One morning at 6 AM, I tell Rebecca that she doesn’t have enough cat hair on her lollipop yet, and that I won’t wash it off (again) until she does. She’s not eating the lollipop, as far as I can tell, just using it to pick up cat hair.
Rebecca loves the drama of messes big and little, and she loves the idea that if you make a mess, it needs to be cleaned up. She pauses part way through finger-painting to wipe her hands off on a towel, then grabs the blue paint and rubs it into her smock.
Ted told me that Rebecca was playing with another toddler and tried to pour dirt in her hair. “No,” Ted said, “We don’t put dirt on other people’s heads. If you want to pour dirt on somebody’s head, it has to be your own head.” Rebecca spent the next fifteen minutes pouring dust over herself. “So her hair might be a little dirty,” he warned me.
We grinned at that story like we were getting away with something. Maybe we were, if parents are supposed to be the voice of broad social expectations–take a bath every day and so on. Some people are going to write us off as permissive parents, but we’re not going to enforce values that we don’t agree with. What’s going on here is that I’m trying to avoid making clean and unclean into part of a cosmic drama. I don’t want my horror to be what’s most interesting about making messes, and if Rebecca wants to play with the categories of good and bad, she can do it somewhere else.
When you make uncleanness the subject of horror, maybe kids get heartbroken when they fall in the mud. Maybe grownups get entrenched in fights against their houses, as if having a dirty house made them worse people. Now, it’s one thing to clean up because you enjoy the process, or because you’ve weighed your options and benefit from the results of order and sanitation enough to justify the time you spend. But it’s another thing when your sense of personal worth, or your ability to relax, or your ability to connect with other people depend on whether your house is clean and your clothes okay.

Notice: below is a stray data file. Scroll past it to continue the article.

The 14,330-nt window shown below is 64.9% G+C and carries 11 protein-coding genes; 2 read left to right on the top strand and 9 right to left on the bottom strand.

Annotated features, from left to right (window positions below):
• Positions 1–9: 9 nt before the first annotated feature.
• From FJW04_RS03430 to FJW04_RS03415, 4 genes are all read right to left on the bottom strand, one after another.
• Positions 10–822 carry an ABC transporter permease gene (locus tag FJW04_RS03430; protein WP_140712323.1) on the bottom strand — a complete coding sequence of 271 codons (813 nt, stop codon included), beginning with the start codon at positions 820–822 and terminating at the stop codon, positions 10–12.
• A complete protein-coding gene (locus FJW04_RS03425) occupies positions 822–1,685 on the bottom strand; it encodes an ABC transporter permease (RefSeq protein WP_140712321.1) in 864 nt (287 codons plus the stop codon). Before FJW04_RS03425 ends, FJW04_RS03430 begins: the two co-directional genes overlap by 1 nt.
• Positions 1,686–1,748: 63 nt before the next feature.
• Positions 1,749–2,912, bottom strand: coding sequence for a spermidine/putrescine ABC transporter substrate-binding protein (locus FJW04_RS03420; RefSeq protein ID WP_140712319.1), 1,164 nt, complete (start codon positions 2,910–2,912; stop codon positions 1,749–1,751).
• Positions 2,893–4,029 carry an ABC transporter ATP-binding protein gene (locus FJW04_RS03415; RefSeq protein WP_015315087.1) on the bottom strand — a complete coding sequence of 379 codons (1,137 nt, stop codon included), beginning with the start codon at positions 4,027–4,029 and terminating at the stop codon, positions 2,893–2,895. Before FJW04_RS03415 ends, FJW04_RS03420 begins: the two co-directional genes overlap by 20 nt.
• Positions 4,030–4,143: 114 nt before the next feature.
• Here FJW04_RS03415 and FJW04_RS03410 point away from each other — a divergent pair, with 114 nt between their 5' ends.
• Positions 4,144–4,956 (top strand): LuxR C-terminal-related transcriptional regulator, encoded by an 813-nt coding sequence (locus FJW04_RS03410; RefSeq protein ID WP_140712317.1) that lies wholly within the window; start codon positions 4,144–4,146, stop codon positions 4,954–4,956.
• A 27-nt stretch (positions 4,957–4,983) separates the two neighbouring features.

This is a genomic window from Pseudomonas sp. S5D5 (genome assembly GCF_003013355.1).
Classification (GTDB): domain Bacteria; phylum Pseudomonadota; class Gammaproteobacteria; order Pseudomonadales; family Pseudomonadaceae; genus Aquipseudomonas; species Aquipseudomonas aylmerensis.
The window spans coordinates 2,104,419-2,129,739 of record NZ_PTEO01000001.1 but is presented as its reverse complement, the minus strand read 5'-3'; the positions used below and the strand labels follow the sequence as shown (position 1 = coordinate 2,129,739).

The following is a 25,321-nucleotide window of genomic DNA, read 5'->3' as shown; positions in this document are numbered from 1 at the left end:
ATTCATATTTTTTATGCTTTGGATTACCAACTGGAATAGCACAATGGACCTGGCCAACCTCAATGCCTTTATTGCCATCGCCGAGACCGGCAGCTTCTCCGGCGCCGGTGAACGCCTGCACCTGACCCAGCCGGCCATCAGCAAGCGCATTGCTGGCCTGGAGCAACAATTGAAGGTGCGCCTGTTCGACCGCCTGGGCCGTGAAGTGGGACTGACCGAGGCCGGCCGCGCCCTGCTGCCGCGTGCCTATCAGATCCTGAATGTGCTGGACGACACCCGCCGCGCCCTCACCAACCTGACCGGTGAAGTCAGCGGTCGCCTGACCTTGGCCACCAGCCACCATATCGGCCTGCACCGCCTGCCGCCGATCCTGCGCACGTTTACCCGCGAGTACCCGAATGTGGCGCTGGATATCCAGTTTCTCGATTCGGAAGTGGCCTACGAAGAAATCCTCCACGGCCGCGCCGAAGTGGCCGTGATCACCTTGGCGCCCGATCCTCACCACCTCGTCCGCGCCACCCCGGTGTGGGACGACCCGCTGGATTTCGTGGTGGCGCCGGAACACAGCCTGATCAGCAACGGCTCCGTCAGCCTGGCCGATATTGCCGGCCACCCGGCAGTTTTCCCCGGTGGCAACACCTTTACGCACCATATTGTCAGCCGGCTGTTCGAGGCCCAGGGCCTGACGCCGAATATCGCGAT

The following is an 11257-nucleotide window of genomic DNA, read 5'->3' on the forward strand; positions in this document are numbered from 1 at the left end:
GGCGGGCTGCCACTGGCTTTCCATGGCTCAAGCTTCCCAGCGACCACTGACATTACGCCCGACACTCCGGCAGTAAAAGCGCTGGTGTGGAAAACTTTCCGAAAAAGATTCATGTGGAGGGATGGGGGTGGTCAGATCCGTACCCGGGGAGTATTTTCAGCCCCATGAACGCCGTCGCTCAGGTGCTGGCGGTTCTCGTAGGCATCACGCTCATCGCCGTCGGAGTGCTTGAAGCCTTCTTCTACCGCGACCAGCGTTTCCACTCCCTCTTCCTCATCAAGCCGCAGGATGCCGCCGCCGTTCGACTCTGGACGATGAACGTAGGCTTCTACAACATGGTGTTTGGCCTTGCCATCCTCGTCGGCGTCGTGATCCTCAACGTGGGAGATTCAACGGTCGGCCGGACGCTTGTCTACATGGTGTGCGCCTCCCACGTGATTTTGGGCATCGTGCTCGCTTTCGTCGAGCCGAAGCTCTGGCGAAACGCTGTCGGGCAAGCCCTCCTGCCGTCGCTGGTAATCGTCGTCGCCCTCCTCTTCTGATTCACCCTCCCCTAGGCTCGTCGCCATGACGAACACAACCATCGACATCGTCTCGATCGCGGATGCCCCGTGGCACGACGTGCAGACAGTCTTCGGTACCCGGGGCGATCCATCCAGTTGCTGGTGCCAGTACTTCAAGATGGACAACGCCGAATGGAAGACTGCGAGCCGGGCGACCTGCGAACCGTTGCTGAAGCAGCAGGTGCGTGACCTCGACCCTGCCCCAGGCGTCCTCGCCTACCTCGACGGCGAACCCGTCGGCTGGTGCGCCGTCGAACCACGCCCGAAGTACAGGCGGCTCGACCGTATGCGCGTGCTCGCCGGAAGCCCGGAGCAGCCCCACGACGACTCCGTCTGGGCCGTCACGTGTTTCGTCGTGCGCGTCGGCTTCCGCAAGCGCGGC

The problem is that no matter what you do, you and your house will keep getting dirty. Any sense of worth or control that you tie to your house’s cleanliness is constantly under threat, constantly in need of proving and shoring up. That’s an uncomfortable position to be in, and it disproportionately affects women. We’re more likely than men to feel that the state of our houses makes a statement about us. We’ve also been more carefully schooled in feeling vulnerable, and thus are more prone to anxiety when things fall out of order and control. Both lead to women doing more than their share of the housework, and resenting it–if cleaning is not really what they want to being doing with their time, but they have stakes in their house’s cleanliness that they can’t give up on. That’s what Laura Kipnis argues in The Female Thing, if I remember correctly. I read the book a little more than two years ago, back while I was pregnant with Rebecca and first starting to think hard about housework.
The idea that dirt is a symbolic hazard even more than a practical one is nothing new. I haven’t kept up on research about antibiotic resistant bacteria, allergies caused by exposure to too few germs, or health problems linked to artificial scents, but I’ve seen enough to think that women’s magazine standards of cleanliness may not be good for us.
And I’ve only done tangential reading in the history and anthropology of cleanliness, but I’ve seen enough to know that the symbolism around dirt is part of larger structures of meaning that help secure and naturalize class privilege: that being clean and presentable means being respectable, means being trustworthy and diligent and competent and nice, means having enough money to buy a big enough space to live clutter-free and to keep that space looking good. It’s also about control / shame of biological processes, turning what was three-dimensional and lively into a perfect two-dimensional photo shoot.